PredictIt Market Fluctuations: Trade Volume vs Share Price

I’ve been looking at a lot of data recently around my trades on PredictIt.org 
And, trying to make sense of patterns I’ve seen for a couple years.

One of those that has interested me for a while is:

Is there a correlation between trade volume and share price?

They’re not the same, but we can look at trading stocks as a benchmark for understanding volume vs share price.

So what are the basics?

Volume is a measure of how much of a given financial asset has been traded over time.

Therefore for every buyer, there needs to be someone who sold the shares they bought, just as there must be a buyer in order for a seller to get rid of her shares.

This battle between buyers and sellers for the best price on all different timeframes creates movement while longer term technical and fundamental factors play out.

The $68,000 question (maybe more) is, is there a direct correlation between share price and trade volume which can bolster returns and also reduce risk?

I took a closer look on a recent trade.

Couple things to note about variables in this prediction market. (1) There’s an Opening Price — Share price at the start of the day. (2) There’s a Closing price — Share price at the end of the day. (3) There’s a High Price — Highest Share price of the day. (4) There’s a Low Price — Lowest Share price of the day. (Start and End of Day times are unknown)

I recently bought and sold shares in the contract: Will Trump move the U.S. embassy in Israel to Jerusalem in 2017?

Trade Volume over Time

My general rule of thumb to determine the strength or weakness of a move has been, a rising market should see rising volume. It makes sense, right?

Buyers require increasing numbers and increasing enthusiasm in order to keep pushing prices higher. Increasing price and decreasing volume show lack of interest and this is a warning of a potential reversal.

Said more simply, a price drop (or rise) on little volume is not a strong signal. A price drop (or rise) on large volume is a stronger signal that something in the contract has fundamentally changed.

But, when diving into the details on any given contract, does this always hold true.

Across days, when the contract initiates, it has a high closing share price but a really low trade volume. A lot of factors could be contributing to this.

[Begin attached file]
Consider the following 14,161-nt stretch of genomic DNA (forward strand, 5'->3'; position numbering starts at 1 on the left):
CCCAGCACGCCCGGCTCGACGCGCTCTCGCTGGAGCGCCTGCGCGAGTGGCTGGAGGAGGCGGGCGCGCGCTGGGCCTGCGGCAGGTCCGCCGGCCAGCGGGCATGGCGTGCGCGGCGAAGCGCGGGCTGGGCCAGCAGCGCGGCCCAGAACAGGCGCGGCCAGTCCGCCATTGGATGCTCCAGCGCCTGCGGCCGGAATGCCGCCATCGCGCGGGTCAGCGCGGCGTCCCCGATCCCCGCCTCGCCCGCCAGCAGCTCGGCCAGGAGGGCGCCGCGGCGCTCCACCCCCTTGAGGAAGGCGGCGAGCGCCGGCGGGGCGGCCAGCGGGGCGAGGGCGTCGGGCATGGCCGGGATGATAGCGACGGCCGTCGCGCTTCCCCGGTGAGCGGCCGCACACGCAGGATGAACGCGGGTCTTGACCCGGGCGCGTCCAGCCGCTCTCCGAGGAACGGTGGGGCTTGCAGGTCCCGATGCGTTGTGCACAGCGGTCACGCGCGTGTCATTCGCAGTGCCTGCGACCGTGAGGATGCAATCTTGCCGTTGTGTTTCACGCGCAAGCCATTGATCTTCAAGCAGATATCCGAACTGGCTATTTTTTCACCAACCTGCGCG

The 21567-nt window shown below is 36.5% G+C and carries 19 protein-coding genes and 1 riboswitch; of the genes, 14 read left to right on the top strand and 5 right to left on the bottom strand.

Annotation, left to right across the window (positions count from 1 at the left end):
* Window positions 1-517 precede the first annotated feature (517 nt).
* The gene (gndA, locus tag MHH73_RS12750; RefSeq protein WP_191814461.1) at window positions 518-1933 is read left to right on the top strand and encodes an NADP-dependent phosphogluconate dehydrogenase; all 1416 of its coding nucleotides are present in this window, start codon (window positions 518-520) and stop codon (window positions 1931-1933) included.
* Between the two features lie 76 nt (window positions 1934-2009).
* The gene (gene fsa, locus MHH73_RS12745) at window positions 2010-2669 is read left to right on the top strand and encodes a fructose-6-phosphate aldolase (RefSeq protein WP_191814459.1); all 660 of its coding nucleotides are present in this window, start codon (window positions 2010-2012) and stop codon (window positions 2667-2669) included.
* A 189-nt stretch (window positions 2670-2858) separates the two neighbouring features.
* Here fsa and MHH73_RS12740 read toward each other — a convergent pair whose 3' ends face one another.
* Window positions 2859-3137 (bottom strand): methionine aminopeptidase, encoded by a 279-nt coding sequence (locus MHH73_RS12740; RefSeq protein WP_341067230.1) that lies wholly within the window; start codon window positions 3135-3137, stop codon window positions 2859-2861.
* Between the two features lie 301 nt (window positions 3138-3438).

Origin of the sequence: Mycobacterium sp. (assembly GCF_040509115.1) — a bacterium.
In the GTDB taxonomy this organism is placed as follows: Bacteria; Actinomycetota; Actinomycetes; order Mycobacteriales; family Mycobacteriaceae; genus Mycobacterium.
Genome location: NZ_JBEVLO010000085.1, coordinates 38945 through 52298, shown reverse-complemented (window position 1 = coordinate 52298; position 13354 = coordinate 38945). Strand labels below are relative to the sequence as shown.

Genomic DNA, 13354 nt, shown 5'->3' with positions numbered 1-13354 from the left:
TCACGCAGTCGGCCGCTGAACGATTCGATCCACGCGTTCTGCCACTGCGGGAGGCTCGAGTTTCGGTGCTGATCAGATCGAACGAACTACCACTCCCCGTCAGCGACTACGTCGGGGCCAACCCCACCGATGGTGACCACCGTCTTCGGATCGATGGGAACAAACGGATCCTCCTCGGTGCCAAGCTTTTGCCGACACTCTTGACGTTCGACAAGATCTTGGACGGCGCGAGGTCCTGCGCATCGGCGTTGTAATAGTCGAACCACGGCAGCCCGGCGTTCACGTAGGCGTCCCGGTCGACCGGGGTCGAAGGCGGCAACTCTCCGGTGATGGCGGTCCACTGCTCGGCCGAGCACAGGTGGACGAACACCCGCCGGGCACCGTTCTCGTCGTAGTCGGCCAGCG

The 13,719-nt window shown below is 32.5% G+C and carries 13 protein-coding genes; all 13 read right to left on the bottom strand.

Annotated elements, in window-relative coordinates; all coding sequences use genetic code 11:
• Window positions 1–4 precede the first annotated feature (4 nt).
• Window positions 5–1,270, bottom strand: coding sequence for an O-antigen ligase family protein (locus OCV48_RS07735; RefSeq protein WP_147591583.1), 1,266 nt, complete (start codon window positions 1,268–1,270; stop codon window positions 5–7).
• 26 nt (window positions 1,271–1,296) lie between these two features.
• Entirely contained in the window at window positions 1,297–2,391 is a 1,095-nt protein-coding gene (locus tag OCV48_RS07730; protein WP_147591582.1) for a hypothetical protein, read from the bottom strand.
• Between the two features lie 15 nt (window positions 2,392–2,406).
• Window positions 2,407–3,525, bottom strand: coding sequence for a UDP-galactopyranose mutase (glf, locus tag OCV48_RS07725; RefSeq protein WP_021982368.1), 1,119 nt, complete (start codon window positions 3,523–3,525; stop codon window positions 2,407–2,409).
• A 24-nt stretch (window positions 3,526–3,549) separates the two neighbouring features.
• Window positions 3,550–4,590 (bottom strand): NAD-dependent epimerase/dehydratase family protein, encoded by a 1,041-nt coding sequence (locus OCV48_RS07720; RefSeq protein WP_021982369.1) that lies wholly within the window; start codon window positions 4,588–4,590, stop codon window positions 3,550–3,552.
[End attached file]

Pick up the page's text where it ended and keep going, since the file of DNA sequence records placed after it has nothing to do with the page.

It’s not yet clear. So, I wondered if it’d change if we looked hour by hour. It seemed to make more sense.

I bought shares of the contract: What will Trump’s RCP average job approval be at end of day March 3?

The hour-by-hour data is interesting. At 6:00pm the Share Price jumps from $0.40 to $0.85. That’s an 113% increase in an hour. But, something interesting happens. Theres an 152% increase in shares traded, but not until 60 minutes later.

There seems to be an impact, but it’s delayed. Perhaps because real-time data on these trades is limited.

Let’s look at another example. I bought shares of the contract: How many tweets will @potus post from noon Mar. 7 to noon Mar. 14?

There seems to be a similar pattern when looking at the data on an hour-by-hour basis. From 8pm to 9pm, the share price jumps 52%. Again, the volume traded jumps. This time, it increases 64% but it happens a full hour after the share price increase. Presumably, if investors had real-time data around the share price and volume, they could have bought shares in the same hour as the increase.

There are many other cases which suggest similar outcomes. But, all these cases had some variety in share price prior to the 50%+ increase. What about those that were flat before the increase?

We can look at other contract I recently bought: Who will be Secretary of Labor on Mar. 31, 2017?

In this scenario, at 7pm there was both a greater than 50% jump in share price and shares traded. The share price was relatively flat for the 11 hours that preceded the jump, and the trade volume experienced negligible increases, in that same 11-hour period prior to the share price increase.

But, sometimes there are contracts that require inside information, or don’t have a lot of publicly available information — making it harder to determine an educated prediction. These contracts don’t seem to show a strong correlation around price and volume.

Let’s look at one I’ve recently bought: Who will be Secret Service director on Mar. 31, 2017?

Questions like these are more reliant on the market but also seem to have less indicators. In the scenario above, the price fluctuates a lot over a 12-hour period. 
Without a lot of available knowledge around this hire, the market doesn’t seem to know if the high price is real, and doesn’t begin trading many shares until 9hours after its initial price surge.

So, what are we to make of this data?

There seems to be a correlation between price and trade volume. But, to better understand and analyze it and best practices around these metrics, more real-time data is necessary.

I’m curious to know what others in the market have seen. And, if you have data and insights that point to more clear or less clear correlations between Share price and Trade volume.

I’ll be capturing data and sharing insights over the next several weeks. If you’re in New York City and want to discuss, reach out. Let’s grab a coffee.

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